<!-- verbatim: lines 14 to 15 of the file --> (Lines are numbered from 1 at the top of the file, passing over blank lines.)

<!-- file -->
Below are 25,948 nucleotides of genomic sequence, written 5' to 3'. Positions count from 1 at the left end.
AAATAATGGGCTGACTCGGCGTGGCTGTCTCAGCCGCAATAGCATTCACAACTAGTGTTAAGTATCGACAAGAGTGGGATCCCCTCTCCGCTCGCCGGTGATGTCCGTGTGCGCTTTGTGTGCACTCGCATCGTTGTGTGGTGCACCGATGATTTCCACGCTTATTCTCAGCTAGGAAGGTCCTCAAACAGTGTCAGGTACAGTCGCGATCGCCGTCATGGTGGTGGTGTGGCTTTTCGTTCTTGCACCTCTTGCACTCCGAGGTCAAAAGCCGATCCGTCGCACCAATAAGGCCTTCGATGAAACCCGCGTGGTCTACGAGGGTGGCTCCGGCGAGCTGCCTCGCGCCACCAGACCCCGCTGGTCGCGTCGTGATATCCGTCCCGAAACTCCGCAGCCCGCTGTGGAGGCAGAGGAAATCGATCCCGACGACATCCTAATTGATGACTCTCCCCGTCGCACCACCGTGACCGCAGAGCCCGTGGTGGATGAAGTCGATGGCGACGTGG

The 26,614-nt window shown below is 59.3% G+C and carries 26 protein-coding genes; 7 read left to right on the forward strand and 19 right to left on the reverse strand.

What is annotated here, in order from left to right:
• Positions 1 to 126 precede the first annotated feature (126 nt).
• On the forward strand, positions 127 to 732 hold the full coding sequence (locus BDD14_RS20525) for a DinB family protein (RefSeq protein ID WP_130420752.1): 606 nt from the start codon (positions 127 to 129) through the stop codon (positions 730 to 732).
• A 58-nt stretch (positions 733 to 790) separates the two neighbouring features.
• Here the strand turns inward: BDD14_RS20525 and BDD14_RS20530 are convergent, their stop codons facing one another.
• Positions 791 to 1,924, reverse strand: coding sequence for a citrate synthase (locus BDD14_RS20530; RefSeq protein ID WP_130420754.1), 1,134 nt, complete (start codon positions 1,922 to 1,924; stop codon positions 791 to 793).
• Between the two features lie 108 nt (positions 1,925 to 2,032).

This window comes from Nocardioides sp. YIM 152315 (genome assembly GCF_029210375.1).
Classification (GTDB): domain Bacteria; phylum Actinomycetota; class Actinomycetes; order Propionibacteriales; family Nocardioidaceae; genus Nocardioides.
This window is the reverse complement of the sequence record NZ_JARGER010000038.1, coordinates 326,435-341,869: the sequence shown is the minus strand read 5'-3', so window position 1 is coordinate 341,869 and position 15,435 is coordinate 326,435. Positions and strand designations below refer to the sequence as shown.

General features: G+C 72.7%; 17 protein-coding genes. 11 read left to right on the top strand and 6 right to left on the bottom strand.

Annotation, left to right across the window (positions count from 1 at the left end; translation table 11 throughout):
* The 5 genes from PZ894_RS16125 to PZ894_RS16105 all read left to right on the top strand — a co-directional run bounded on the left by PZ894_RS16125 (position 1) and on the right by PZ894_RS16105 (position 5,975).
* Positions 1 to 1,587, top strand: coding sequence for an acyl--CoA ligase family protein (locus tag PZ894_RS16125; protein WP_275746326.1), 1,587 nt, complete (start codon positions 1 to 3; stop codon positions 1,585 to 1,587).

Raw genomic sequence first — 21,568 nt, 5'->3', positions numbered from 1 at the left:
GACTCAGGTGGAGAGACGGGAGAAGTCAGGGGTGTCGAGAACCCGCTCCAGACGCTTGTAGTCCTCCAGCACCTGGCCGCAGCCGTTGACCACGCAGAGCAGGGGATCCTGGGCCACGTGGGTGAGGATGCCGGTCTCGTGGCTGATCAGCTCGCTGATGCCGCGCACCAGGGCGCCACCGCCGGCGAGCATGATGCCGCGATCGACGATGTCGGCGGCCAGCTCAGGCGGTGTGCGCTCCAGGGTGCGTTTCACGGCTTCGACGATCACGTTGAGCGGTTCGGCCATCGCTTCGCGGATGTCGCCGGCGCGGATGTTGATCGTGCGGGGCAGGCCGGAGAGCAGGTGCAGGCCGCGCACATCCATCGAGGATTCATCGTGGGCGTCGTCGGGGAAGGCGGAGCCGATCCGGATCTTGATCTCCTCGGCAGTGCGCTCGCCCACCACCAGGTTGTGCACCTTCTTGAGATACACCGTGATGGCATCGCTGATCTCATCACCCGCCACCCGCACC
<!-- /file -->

General features: G+C 72.7%; 17 protein-coding genes. 11 read left to right on the top strand and 6 right to left on the bottom strand.

Annotation, left to right across the window (positions count from 1 at the left end; translation table 11 throughout):